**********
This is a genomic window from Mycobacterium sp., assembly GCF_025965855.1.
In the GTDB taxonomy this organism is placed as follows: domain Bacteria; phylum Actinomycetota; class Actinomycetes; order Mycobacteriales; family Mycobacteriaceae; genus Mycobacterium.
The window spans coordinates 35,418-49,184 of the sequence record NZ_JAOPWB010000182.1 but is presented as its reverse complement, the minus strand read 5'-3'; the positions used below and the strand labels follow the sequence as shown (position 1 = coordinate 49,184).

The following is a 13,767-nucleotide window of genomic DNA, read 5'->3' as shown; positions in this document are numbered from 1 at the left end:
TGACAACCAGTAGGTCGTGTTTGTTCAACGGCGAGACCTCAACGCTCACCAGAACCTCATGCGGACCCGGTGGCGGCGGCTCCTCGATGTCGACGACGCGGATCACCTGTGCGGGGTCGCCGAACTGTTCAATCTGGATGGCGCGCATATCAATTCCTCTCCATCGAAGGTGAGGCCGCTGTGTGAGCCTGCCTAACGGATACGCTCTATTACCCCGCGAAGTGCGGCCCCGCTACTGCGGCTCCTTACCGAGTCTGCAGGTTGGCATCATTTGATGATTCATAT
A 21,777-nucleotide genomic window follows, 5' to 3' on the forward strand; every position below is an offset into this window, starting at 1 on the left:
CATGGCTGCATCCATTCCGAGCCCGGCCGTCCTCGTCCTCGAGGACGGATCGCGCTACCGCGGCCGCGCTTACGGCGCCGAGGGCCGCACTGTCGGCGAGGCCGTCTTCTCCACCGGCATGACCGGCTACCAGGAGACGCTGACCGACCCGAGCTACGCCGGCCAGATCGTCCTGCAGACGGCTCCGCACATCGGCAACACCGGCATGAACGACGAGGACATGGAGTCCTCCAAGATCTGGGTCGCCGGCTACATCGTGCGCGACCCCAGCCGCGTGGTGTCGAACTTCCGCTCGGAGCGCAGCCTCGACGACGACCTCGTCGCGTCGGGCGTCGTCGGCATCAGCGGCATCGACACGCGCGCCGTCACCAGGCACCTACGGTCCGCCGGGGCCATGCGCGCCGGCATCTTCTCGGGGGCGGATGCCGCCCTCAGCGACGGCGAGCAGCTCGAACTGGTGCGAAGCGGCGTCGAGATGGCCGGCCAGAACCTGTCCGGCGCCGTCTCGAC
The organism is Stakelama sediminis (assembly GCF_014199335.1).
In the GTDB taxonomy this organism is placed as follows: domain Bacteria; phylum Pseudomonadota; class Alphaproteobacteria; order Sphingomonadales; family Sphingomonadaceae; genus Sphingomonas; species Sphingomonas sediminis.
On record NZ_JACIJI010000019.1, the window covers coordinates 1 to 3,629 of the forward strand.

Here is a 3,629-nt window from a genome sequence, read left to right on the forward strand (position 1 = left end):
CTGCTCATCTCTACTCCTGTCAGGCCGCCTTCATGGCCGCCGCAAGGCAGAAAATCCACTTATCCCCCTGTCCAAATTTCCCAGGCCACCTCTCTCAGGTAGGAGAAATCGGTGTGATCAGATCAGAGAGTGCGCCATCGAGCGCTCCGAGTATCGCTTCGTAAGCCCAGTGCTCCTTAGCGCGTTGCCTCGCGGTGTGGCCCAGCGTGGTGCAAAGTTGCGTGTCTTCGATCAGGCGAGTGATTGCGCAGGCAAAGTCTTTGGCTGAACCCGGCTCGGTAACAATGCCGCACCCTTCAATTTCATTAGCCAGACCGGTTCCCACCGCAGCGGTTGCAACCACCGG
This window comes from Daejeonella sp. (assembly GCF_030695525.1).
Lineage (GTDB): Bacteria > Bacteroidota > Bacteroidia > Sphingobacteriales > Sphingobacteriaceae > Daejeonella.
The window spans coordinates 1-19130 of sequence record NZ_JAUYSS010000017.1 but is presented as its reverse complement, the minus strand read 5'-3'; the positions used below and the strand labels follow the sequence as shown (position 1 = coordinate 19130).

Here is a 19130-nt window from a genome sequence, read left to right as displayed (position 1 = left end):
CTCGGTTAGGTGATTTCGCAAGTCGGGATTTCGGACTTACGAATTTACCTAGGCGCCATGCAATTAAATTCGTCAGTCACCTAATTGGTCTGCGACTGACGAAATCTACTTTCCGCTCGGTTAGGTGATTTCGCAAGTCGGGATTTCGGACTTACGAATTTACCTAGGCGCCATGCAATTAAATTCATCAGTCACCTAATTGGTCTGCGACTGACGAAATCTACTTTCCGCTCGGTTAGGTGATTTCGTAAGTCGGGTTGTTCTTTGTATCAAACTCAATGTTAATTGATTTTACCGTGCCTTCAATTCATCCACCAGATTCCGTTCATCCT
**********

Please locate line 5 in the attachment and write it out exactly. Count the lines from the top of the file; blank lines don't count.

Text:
TGACAACCAGTAGGTCGTGTTTGTTCAACGGCGAGACCTCAACGCTCACCAGAACCTCATGCGGACCCGGTGGCGGCGGCTCCTCGATGTCGACGACGCGGATCACCTGTGCGGGGTCGCCGAACTGTTCAATCTGGATGGCGCGCATATCAATTCCTCTCCATCGAAGGTGAGGCCGCTGTGTGAGCCTGCCTAACGGATACGCTCTATTACCCCGCGAAGTGCGGCCCCGCTACTGCGGCTCCTTACCGAGTCTGCAGGTTGGCATCATTTGATGATTCATAT